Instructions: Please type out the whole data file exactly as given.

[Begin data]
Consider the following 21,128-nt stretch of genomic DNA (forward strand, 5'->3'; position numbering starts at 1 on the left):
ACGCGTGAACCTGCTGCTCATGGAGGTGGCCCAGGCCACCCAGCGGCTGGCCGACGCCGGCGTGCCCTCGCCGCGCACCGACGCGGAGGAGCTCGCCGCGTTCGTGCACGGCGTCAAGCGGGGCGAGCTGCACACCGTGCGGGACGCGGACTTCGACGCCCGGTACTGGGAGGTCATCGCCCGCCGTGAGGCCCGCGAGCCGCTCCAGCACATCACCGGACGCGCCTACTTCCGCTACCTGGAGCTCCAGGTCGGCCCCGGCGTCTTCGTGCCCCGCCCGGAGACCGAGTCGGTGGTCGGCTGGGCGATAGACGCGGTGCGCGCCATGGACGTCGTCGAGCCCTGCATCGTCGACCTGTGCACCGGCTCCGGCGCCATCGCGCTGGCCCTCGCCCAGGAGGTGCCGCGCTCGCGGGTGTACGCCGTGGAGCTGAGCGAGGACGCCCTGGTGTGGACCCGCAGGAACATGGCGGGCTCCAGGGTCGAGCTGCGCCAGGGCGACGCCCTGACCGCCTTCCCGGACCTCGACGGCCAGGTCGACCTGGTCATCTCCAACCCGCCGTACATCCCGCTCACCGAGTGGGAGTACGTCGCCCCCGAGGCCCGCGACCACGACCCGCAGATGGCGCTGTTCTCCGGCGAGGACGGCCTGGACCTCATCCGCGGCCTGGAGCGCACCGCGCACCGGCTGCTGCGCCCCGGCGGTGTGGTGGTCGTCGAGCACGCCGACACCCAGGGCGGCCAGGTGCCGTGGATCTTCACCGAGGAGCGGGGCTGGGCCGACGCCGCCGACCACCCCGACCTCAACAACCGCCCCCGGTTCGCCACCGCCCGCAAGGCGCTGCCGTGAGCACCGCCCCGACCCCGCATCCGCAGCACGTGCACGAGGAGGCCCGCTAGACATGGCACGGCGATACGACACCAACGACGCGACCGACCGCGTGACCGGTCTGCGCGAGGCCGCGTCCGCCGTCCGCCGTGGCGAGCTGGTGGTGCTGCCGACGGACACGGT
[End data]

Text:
Consider the following 21,128-nt stretch of genomic DNA (forward strand, 5'->3'; position numbering starts at 1 on the left):
ACGCGTGAACCTGCTGCTCATGGAGGTGGCCCAGGCCACCCAGCGGCTGGCCGACGCCGGCGTGCCCTCGCCGCGCACCGACGCGGAGGAGCTCGCCGCGTTCGTGCACGGCGTCAAGCGGGGCGAGCTGCACACCGTGCGGGACGCGGACTTCGACGCCCGGTACTGGGAGGTCATCGCCCGCCGTGAGGCCCGCGAGCCGCTCCAGCACATCACCGGACGCGCCTACTTCCGCTACCTGGAGCTCCAGGTCGGCCCCGGCGTCTTCGTGCCCCGCCCGGAGACCGAGTCGGTGGTCGGCTGGGCGATAGACGCGGTGCGCGCCATGGACGTCGTCGAGCCCTGCATCGTCGACCTGTGCACCGGCTCCGGCGCCATCGCGCTGGCCCTCGCCCAGGAGGTGCCGCGCTCGCGGGTGTACGCCGTGGAGCTGAGCGAGGACGCCCTGGTGTGGACCCGCAGGAACATGGCGGGCTCCAGGGTCGAGCTGCGCCAGGGCGACGCCCTGACCGCCTTCCCGGACCTCGACGGCCAGGTCGACCTGGTCATCTCCAACCCGCCGTACATCCCGCTCACCGAGTGGGAGTACGTCGCCCCCGAGGCCCGCGACCACGACCCGCAGATGGCGCTGTTCTCCGGCGAGGACGGCCTGGACCTCATCCGCGGCCTGGAGCGCACCGCGCACCGGCTGCTGCGCCCCGGCGGTGTGGTGGTCGTCGAGCACGCCGACACCCAGGGCGGCCAGGTGCCGTGGATCTTCACCGAGGAGCGGGGCTGGGCCGACGCCGCCGACCACCCCGACCTCAACAACCGCCCCCGGTTCGCCACCGCCCGCAAGGCGCTGCCGTGAGCACCGCCCCGACCCCGCATCCGCAGCACGTGCACGAGGAGGCCCGCTAGACATGGCACGGCGATACGACACCAACGACGCGACCGACCGCGTGACCGGTCTGCGCGAGGCCGCGTCCGCCGTCCGCCGTGGCGAGCTGGTGGTGCTGCCGACGGACACGGT